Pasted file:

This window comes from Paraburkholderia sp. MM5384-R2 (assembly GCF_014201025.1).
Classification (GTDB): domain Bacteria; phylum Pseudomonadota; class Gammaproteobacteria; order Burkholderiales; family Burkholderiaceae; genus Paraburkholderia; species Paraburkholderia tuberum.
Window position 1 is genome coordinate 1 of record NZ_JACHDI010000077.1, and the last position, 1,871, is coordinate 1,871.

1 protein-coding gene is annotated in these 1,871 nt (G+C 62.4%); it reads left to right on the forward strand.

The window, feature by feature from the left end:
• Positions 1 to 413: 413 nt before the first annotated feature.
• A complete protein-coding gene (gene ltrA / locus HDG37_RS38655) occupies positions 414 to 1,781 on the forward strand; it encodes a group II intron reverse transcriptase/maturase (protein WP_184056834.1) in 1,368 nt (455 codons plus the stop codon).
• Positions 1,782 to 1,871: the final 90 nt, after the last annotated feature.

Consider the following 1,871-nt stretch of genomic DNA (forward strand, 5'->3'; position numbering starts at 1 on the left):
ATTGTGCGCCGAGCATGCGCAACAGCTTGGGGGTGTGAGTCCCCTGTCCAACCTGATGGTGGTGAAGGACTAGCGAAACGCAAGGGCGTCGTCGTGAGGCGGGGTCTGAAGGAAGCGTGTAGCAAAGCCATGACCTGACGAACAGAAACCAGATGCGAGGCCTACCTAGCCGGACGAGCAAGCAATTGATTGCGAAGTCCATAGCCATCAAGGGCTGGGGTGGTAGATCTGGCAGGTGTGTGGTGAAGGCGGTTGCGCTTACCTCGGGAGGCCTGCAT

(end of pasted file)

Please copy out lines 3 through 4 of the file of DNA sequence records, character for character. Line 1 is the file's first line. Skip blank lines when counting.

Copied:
Window position 1 is genome coordinate 1 of record NZ_JACHDI010000077.1, and the last position, 1,871, is coordinate 1,871.

1 protein-coding gene is annotated in these 1,871 nt (G+C 62.4%); it reads left to right on the forward strand.